NEW YORK — ON A FINE autumn morning in New York, just before Thanksgiving, when the streets were full of handsomely dressed people off to work, a gray-haired woman about 60 years old stepped off the curb at Park Avenue and 67th Street, raised her dress, bared herself, and defecated in the gutter.
I did what everybody else did. I turned my head in disgust and walked away toward the office.
But that morning I found it a little harder to walk away from the mentally ill of the city.
A demented man was stretched on his back, near Madison Avenue, eight blocks south of the woman in the Park Avenue gutter, shouting out loud to the demons of his mind.
A mile on, a few steps away from the office, a woman lay in a doorway as she does every day, in filth of body and pain of mind. She clutched the bottle of liquor almost never out of hand -- the gift of death by poison that passers-by give to her with their coins.
About 15,000 mentally ill people live on New York streets -- almost one-third of the homeless. But this is not one more New York horror story. I have seen the Park Avenue lady and the raw faced woman in the doorway in Chicago, San Francisco, Los Angeles, Houston, Miami.
If you travel America, try getting away from the homeless mentally ill -- try.
How did we get to this point, where Americans calmly accept the fact that we cannot deal decently with scores of thousands of destitute Americans who suffer so desperately in their minds that they cry their pain in the streets, where we send them to live?
When and why did this country accept madness in the streets as part of the city scenery, turn its back on the deeply disturbed, unless they happened to defecate in front of our delicate eyes?
In the mid-'50s, there were more than 550,000 patients in American public mental health hospitals. Now there are about 100,000.
The public saw the mental hospitals as snake pits. Some were, and some were not, but closing them was supposed to save the states a nice pile of tax money. A little later, tranquilizer drugs speeded the emptying of the wards.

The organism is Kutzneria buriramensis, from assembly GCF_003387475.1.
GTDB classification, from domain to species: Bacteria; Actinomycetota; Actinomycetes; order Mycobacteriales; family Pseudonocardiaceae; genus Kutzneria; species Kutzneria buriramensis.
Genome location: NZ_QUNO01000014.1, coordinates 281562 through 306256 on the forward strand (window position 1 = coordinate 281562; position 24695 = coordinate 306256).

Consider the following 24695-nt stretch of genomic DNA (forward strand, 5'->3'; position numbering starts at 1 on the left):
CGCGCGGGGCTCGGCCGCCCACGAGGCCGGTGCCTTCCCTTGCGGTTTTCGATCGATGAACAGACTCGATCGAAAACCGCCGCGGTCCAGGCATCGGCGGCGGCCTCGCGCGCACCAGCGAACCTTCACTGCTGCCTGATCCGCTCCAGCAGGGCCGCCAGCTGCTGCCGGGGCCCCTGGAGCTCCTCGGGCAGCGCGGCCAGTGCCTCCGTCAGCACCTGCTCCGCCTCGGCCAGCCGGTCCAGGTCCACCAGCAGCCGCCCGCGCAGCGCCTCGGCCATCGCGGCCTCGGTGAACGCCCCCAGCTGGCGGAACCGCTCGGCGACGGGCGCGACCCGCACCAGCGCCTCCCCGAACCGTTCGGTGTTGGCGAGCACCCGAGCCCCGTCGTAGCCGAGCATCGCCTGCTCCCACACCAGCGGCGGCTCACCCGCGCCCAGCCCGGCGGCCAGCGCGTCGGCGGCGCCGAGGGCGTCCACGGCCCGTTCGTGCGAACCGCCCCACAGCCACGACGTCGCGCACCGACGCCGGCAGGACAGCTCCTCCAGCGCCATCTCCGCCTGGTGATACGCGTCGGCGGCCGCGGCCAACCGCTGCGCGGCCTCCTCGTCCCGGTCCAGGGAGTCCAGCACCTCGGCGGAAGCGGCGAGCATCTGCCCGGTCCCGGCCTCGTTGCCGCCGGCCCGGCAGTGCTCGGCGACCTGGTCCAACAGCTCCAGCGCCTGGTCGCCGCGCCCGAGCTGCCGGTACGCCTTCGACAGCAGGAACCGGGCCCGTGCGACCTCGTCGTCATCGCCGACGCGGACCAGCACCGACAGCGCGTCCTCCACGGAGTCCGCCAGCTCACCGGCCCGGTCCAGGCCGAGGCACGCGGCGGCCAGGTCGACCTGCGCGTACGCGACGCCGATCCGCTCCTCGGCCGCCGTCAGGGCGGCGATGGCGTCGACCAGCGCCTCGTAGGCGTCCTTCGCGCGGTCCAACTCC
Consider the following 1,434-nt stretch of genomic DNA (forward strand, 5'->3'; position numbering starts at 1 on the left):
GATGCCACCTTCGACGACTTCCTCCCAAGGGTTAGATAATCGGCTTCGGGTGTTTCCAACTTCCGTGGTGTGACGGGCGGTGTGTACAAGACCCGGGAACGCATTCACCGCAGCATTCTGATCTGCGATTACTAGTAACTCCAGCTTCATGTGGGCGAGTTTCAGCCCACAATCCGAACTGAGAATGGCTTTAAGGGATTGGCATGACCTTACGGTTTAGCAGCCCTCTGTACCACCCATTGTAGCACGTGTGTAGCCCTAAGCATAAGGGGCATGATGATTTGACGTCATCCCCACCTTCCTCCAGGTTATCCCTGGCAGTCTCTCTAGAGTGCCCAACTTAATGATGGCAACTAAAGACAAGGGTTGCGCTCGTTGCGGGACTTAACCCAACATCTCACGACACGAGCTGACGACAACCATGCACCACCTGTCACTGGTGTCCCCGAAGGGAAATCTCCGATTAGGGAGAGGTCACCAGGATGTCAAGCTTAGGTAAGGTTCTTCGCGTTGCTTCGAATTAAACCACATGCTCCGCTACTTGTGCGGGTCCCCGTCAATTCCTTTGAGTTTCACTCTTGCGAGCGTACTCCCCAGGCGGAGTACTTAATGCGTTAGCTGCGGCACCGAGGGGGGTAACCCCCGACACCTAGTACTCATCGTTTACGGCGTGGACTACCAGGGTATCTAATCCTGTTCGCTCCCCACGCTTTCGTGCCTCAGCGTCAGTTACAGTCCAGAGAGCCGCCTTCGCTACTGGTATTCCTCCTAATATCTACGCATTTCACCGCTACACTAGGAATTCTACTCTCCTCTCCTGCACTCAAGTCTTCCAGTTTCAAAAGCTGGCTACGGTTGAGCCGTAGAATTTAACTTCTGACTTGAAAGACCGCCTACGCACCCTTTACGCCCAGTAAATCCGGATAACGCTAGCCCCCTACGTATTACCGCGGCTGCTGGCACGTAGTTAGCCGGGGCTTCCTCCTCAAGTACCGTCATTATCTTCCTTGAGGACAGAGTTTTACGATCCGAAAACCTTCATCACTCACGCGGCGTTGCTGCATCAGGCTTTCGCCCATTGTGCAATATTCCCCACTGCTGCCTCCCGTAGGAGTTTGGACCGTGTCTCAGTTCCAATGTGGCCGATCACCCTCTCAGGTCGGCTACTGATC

But on the streets, without care or attention, the mentally disturbed did not take the drugs, and regressed rapidly.
The idea was to give the mentally ill post-hospital care in halfway houses or community centers. Officials and taxpayers never came up with enough money.
When the hospitals closed, the mentally ill poor went into the street. That helped push at least a third of them into even more nightmare worlds -- alcoholism and drug addiction.
They found friends -- organizations and individuals who try to help them get off the streets.
But, God help them, they also found some "advocates" who insist that living on the sidewalk month in month out, freezing or baking, the prey of human street rats, eating garbage and refusing treatment or even food and shelter is an acceptable alternative life style.
As long as they do not commit a serious crime -- not just the misdemeanor of befouling private or public property -- they have the right to live in the streets and the right to die there.
Some advocates argue that there is no such thing as mental illness, just another way of looking at reality. Maybe they are right. Is what we have come to accept really sanity -- that mental illness is a right to be exercised to the point of suicide rather than a disease demanding medical care for the victim?
Is it sanity to say that if you are bleeding from a car accident an ambulance will take you away, but if you are bleeding from the mind you can lie there until you rot?
Is caring for people too sick to know they need care truly a violation of their freedom?
It is a disservice to all the homeless to lump their problems together. That makes homelessness seem unsolvable, when it is not.
The economically destitute homeless need economic help -- and can respond to it as full members of society, not some murky, psychically troubled mysterious underclass.
The addicts or mentally disturbed -- estimated at 70 percent of the homeless -- need a range of treatments if they are to escape the streets into decent housing.
Is it beyond the American legal and medical mind to provide that help, even to those who do not grasp that they need it?
If we won't put enough taxes -- yes, taxes -- or attention into doing the job, let's have the honesty not to blame the governor or mayor.
Let's just shut up, keep on walking away from the lady on Park Avenue, and enjoy our next Thanksgiving.